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Sarah Sumners, a 38-year-old member of the Board of Trustees for the United Methodist Church on Oconee Street in Athens, Georgia, poses for a portrait in front of the church on Tuesday, March 19, 2019. While there are other members of the LGBTQ community in the Oconee Street United Methodist Church, Sumners is part of the only nuclear LGBTQ family in the church and faces uncertainty about the future of her church in the wake of the recent decision to oppose LGBTQ clergy within the church. (Photo/Gabriella Audi, www.gabbyaudi10.wixsite.com/mysite-1)

After realizing she was gay during her college years in the late 1990s, Sarah Sumners separated herself from the Methodist church, finding that her sexuality and her faith wouldn’t be able to coexist.

She approached the church once again in 2009, but soon stopped going when her pastor told her he disapproved of her lifestyle.

It wasn’t until Sumners and her partner decided to settle at Oconee Street United Methodist in 2013 when they felt comfortable enough to become involved in the church again.

Three years later, the United Methodist Church decided to revisit its policies on LGBTQ clergy and same-sex marriage, which led Sumners to revisit her childhood dream of engaging in a ministerial position. But restrictions on LGTBQ clergy and marriages remained.


“It’s all this moving forward and then thinking that somethings finally going to change, and then all of a sudden the heart stops.”

— Sarah Sumners, Member of Oconee Street United Methodist Church 


At its 2019 Special Session of the General Conference in St. Louis, Missouri — comprised of an international body of delegates — the UMC voted to continue enforcing a ban on the ordination of openly gay clergy in its church and to enforce penalties for clergy who officiate same-sex marriages.

“[My partner and I] spent several years building our community here in the church and around us and felt comfortable being out,” Sumners said. “It’s all this moving forward and then thinking that somethings finally going to change, and then all of a sudden the heart stops.”

The “Traditional Plan,” which passed 438 to 384 in the Feb. 26 vote, outlines punishments for non-compliance. The first offense of officiating a same-sex marriage has a mandatory minimum one-year, unpaid suspension, while a second offense requires a clergy person to surrender his or her credentials.

Finding support

Oconee Street’s welcome statement invites members of all sexual orientations, so the UMC decision clashes with the church’s inclusivity.

Janet Frick, the chair of the communications committee at the church and a professor in the University of Georgia’s psychology department, said a “strong consensus” of the Oconee Street congregation advocated for the denomination to change its LGBTQ policies. But the push from progressives to move toward full inclusion was not enough to sway officials within the UMC.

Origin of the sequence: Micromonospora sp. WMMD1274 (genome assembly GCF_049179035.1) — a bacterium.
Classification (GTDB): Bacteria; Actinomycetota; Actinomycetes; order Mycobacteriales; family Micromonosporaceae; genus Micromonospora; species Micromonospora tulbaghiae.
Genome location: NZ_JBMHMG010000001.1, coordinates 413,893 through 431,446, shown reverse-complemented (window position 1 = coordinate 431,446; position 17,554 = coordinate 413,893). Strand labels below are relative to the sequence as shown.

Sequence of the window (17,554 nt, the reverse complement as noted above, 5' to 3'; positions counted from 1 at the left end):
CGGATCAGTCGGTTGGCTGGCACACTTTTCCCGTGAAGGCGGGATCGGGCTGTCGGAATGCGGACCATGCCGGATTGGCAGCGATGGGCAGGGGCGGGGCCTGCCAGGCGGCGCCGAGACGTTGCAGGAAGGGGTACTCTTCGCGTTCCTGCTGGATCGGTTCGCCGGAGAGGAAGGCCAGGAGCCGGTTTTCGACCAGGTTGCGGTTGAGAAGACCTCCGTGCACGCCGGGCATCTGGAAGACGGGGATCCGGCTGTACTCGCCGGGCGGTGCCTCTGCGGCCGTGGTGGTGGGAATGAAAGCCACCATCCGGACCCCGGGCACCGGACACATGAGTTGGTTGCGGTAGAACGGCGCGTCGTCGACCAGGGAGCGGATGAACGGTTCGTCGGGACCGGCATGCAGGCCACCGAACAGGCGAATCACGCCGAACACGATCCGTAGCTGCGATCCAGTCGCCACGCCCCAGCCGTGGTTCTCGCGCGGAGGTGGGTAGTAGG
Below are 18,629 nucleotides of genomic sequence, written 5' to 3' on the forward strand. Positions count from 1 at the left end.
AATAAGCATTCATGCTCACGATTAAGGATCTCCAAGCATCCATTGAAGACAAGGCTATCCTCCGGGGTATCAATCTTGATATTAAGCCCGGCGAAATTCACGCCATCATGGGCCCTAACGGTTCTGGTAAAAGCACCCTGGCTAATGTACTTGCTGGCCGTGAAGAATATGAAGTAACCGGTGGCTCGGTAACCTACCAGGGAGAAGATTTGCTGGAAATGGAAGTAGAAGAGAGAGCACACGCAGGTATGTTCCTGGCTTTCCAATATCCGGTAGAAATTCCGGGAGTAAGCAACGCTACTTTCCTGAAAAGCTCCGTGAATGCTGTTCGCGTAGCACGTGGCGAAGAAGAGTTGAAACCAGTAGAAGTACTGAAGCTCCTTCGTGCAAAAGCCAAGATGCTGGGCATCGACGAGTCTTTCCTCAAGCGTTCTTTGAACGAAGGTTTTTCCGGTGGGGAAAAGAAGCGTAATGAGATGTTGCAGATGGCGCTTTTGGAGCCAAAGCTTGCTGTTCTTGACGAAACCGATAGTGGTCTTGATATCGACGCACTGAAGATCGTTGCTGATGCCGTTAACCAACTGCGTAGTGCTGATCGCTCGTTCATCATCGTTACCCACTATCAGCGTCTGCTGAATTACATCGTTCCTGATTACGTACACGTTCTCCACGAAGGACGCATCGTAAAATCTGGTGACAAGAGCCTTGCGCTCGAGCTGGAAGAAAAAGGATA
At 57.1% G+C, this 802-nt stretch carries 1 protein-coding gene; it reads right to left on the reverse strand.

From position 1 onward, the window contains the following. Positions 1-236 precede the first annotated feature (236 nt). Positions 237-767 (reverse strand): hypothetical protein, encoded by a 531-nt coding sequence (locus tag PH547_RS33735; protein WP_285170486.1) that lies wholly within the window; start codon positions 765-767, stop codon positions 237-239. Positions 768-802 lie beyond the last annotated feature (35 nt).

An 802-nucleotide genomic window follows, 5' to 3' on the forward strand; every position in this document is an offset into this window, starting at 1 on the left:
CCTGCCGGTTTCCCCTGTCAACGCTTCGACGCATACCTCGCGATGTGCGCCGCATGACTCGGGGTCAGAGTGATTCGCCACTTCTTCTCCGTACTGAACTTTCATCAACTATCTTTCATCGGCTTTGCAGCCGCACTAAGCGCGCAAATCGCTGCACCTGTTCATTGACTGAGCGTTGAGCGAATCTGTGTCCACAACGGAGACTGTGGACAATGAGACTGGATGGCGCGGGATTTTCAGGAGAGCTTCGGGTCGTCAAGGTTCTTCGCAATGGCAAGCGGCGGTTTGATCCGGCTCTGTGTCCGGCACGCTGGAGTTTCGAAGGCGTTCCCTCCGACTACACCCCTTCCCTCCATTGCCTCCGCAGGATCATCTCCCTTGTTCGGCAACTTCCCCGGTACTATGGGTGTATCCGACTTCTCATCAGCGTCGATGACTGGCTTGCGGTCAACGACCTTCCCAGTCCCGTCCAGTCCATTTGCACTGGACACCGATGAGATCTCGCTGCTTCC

For Sumners, who found a voice within her inclusive congregation, the biggest conflict exists with the UMC’s disapproval of her lifestyle.

“[The global church] says we really don’t support you and think that your lifestyle leads you to sin and don’t want you in our church for that reason,” Sumners said.

Despite this, other denominations have attempted to provide support. Students and religiously affiliated clubs are providing safe spaces for LGBTQ people at UGA.

The Presbyterian Student Center at UGA has hosted Coffee & Queeries twice a month since its founding in January. At Coffee & Queeries, people of faith discuss current religious issues in the context of their LGBTQ identities. Most identify as LGBTQ and come from campus ministries such as the PSC, the Episcopal Center at UGA and UGA Hillel.

Will Norman, campus minister at the PSC, said the Presbyterian center has been “open and affirming” since the 1990s. The center has taken a more outspoken position on LGBTQ acceptance during the last school year.

Norman hopes the PSC’s progressive stance will be “a conversation starter” for other ministries across campus, since not all religious student groups are as vocal about LGBTQ issues.

“The Presbyterian Student Center … is just this beacon of acceptance and hope for this campus that has been transformative for me,” Annabel McSpadden, co-founder of Coffee & Queeries, said.

A church’s future

One major on-campus Methodist student ministry, the Wesley Foundation, has not taken an explicit stance on the vote. Bob Beckwith, director of Wesley, said the organization has no comment at this time.

“Much of what was voted on at General Conference will take months, if not years, to be fully resolved,” Beckwith said over email. “No one knows the direction things will take.”

Provisions in the UMC’s decision must be reviewed and deemed constitutional by the church’s judicial body before moving forward. The constitutional provisions will not become official church policy until Jan. 1, 2020.

Sumners hopes the church avoids any kind of split between the disagreeing parties within the Methodist church.

“The talk of a split is upsetting because it’s certainly not what those of us who are more inclusive want,” Sumners said. “We want to be able to absorb this to some extent and continue to move forward, even with people in the pews and groups who don’t agree with us.”

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